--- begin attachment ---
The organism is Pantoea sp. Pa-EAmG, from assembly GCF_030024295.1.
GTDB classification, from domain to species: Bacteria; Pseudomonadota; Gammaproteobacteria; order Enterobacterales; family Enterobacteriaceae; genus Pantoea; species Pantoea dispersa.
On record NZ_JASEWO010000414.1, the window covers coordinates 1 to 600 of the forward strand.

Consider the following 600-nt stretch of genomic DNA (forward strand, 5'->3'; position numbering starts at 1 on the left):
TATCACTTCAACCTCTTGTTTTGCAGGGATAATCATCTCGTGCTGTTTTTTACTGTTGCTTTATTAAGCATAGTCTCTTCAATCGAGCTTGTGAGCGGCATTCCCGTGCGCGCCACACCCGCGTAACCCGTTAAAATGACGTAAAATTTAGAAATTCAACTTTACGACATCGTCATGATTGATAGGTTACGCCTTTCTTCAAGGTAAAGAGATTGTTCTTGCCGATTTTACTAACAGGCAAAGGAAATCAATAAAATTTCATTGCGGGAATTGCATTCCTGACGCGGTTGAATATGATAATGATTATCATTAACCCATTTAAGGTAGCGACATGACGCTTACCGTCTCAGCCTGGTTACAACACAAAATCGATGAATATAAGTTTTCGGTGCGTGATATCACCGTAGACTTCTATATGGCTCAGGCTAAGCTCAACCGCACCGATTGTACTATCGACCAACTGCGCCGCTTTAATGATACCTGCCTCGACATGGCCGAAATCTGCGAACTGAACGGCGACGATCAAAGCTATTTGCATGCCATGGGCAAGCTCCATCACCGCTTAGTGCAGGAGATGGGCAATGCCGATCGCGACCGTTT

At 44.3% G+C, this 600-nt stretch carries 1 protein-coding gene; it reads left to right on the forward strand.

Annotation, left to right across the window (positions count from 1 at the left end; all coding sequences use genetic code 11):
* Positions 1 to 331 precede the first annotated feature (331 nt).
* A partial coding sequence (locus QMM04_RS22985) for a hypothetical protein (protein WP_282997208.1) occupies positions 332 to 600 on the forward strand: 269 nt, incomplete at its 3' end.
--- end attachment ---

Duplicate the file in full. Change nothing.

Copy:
The organism is Pantoea sp. Pa-EAmG, from assembly GCF_030024295.1.
GTDB classification, from domain to species: Bacteria; Pseudomonadota; Gammaproteobacteria; order Enterobacterales; family Enterobacteriaceae; genus Pantoea; species Pantoea dispersa.
On record NZ_JASEWO010000414.1, the window covers coordinates 1 to 600 of the forward strand.

Consider the following 600-nt stretch of genomic DNA (forward strand, 5'->3'; position numbering starts at 1 on the left):
TATCACTTCAACCTCTTGTTTTGCAGGGATAATCATCTCGTGCTGTTTTTTACTGTTGCTTTATTAAGCATAGTCTCTTCAATCGAGCTTGTGAGCGGCATTCCCGTGCGCGCCACACCCGCGTAACCCGTTAAAATGACGTAAAATTTAGAAATTCAACTTTACGACATCGTCATGATTGATAGGTTACGCCTTTCTTCAAGGTAAAGAGATTGTTCTTGCCGATTTTACTAACAGGCAAAGGAAATCAATAAAATTTCATTGCGGGAATTGCATTCCTGACGCGGTTGAATATGATAATGATTATCATTAACCCATTTAAGGTAGCGACATGACGCTTACCGTCTCAGCCTGGTTACAACACAAAATCGATGAATATAAGTTTTCGGTGCGTGATATCACCGTAGACTTCTATATGGCTCAGGCTAAGCTCAACCGCACCGATTGTACTATCGACCAACTGCGCCGCTTTAATGATACCTGCCTCGACATGGCCGAAATCTGCGAACTGAACGGCGACGATCAAAGCTATTTGCATGCCATGGGCAAGCTCCATCACCGCTTAGTGCAGGAGATGGGCAATGCCGATCGCGACCGTTT

At 44.3% G+C, this 600-nt stretch carries 1 protein-coding gene; it reads left to right on the forward strand.

Annotation, left to right across the window (positions count from 1 at the left end; all coding sequences use genetic code 11):
* Positions 1 to 331 precede the first annotated feature (331 nt).
* A partial coding sequence (locus QMM04_RS22985) for a hypothetical protein (protein WP_282997208.1) occupies positions 332 to 600 on the forward strand: 269 nt, incomplete at its 3' end.